While it’s more fun to show pictures of all the adventures I’m having, the reality of study abroad is that it is, in fact, study abroad. There’s fun and road trips and adventures and getting hopelessly lost in the medina and taking endless photos of street cats, but there’s also six-to-seven-hour days of classes to make up for all the time spent on excursions. But after all, the education aspect is why I’m not just taking an extended Moroccan vacation. As always, education means homework.
In the U.S., I prefer to study in coffeeshops and libraries: if you live in Iowa City, there’s a non-zero chance you’ve seen me at High Ground or Java House. I’m there every single day. Thankfully for me (and my coffee obsession), hanging out in cafés is “the national sport,” according to one of our tour guides. Walking in Rabat, particularly right outside the medina, you can’t look down a block without seeing at least one café. However, as in Iowa City, not all cafés are created equal. In the case of a student, this means that not all cafés in Rabat have wifi, are laptop-friendly, and cheap. On average, a cup of coffee costs about a fifth as much as in Iowa City, but kiss your favorite pour-over goodbye and get ready for café-au-lait and espresso variations. Before suggesting any cafés, I will warn you: indoor smoking is allowed in nearly every space in Rabat, except the Center for Cross Cultural Learning (CCCL) and its annexes, where SIT holds its classes. So, be warned. I’ll mention which spots have less smoke, because I know that effects where I choose to study.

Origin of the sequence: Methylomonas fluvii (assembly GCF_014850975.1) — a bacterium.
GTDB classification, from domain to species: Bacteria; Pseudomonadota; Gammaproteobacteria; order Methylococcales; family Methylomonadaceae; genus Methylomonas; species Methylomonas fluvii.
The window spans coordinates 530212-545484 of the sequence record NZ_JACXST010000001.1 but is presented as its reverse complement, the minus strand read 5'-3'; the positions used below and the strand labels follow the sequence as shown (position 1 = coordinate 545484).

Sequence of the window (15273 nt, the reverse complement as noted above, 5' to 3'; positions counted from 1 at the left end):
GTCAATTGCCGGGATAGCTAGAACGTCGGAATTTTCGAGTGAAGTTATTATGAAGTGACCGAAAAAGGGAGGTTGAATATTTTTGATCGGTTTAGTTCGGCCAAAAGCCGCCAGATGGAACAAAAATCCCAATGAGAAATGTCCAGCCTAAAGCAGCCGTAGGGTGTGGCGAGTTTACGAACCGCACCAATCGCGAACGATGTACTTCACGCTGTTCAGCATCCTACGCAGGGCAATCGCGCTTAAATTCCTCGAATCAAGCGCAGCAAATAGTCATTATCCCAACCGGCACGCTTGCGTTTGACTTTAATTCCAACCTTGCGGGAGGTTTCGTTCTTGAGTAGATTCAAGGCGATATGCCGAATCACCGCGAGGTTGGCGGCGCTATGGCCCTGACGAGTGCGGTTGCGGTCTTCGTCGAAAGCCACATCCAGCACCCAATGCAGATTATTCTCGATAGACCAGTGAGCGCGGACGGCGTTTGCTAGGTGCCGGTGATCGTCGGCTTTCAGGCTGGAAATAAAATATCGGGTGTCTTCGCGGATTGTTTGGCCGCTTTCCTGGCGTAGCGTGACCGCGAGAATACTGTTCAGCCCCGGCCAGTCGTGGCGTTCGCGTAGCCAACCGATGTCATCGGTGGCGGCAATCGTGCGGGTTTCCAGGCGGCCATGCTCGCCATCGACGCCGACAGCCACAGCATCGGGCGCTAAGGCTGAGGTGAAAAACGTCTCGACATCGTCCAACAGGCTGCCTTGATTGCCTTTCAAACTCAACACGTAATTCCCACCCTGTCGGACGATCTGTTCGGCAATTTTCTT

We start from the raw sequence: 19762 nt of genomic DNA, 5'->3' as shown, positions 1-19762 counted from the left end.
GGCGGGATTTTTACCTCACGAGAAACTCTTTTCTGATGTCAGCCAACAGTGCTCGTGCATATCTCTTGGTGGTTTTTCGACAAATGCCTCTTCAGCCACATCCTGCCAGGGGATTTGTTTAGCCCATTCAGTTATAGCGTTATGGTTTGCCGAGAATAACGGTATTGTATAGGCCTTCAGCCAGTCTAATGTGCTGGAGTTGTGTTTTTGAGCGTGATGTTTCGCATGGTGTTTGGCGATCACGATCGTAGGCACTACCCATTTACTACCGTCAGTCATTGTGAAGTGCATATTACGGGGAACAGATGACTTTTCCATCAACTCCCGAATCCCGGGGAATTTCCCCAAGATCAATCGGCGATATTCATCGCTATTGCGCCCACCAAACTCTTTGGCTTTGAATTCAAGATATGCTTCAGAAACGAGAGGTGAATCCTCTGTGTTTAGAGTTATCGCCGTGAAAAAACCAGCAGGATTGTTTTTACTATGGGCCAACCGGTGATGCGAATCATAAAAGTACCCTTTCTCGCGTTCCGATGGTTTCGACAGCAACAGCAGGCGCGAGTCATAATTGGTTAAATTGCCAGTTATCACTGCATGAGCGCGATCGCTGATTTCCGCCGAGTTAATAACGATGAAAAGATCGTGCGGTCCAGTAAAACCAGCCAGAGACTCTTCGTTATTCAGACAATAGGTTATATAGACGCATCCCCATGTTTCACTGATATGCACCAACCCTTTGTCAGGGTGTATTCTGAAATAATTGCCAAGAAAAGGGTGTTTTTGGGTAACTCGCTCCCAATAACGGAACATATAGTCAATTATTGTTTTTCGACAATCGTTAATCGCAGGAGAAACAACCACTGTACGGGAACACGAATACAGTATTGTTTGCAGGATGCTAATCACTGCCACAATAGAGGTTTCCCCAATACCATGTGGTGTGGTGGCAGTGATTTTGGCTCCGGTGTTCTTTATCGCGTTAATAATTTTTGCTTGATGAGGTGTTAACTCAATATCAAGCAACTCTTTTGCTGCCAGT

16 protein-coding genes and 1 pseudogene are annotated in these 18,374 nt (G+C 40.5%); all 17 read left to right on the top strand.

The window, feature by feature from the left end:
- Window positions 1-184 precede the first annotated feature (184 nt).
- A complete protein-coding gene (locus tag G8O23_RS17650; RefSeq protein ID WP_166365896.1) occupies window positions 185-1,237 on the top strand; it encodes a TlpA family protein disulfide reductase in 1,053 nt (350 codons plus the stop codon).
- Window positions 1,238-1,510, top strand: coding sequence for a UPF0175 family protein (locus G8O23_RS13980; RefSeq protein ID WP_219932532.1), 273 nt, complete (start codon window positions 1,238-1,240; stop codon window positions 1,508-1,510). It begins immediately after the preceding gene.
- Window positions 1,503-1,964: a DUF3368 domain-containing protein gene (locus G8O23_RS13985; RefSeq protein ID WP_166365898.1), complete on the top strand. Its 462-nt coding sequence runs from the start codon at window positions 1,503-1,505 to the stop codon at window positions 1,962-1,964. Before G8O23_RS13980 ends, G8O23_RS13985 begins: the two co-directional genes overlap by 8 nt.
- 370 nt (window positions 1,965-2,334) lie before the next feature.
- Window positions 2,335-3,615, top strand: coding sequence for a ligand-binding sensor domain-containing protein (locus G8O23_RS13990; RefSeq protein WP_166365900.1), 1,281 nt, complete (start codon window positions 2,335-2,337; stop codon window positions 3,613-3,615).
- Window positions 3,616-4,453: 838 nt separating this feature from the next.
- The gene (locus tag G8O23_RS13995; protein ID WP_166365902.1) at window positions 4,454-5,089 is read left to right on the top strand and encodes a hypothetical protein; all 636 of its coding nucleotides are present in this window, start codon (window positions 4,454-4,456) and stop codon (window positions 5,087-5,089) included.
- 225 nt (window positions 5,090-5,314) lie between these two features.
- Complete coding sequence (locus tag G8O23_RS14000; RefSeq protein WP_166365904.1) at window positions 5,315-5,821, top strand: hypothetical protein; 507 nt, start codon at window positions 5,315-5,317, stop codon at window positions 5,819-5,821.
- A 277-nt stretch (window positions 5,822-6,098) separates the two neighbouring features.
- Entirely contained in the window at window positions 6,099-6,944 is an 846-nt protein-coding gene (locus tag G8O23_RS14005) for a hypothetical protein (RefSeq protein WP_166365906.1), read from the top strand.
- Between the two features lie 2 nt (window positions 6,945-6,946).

And, without further ado, the definitive list of my favorite study spots, in order from most to least frequent:
1. Café-a-l’étage, Renaissance Cinema
Just as hipster and fancy as it sounds, the Renaissance is also a movie theater featuring international blockbusters. If you’re lucky, you might even be able to catch a Version Originale (basically, English version) showing of whatever movie your friends at home won’t stop spoiling. The café itself is spacious, with some outdoor balcony seating, big windows, and the fanciest chandeliers I’ve seen in any coffeeshop. In addition to coffee, the Renaissance has meals, snacks, and brunch on Sundays. Just don’t plan to study on Monday nights; there’s live music with a cover fee. As for cigarettes, the Renaissance does live up to that hipster standard. On days when the balconies are open, it’s usually enough to sit outside or by a door, and in general, if someone notices you getting upset by their smoke, they’ll move. As far as price, the Renaissance is up there, but in this case, “up there” means that a café-au-lait is 14 dirhams—which converts to about $1.50. Which is not at all expensive for those of us accustomed to shelling out for Java House lattes. And, as a last pro, the Renaissance is a frequent study spot for female Moroccan students, so a girl by herself on her laptop doesn’t feel as out of place as in some other cafés. Cafés are generally pretty male-dominated, so this is a major plus in my book.
Another café with a strongly female clientele, Shazine is definitely on the fancier side. Usually not too full, you might get some looks from the wait staff if you stay for hours (like I did this morning), but it’s more of the “how do you possibly have five hours of things to do on your laptop” kind of looks than the “buy more than just one coffee or get out” kind of looks. I’m also enough of a regular that one of the waitresses recognizes me. Shazine has, in my opinion, the best coffee in the Hassan district. Like the Renaissance, they have a wide selection of snacks, meals, and more cakes and pastries than is probably healthy for my wallet or my waistline.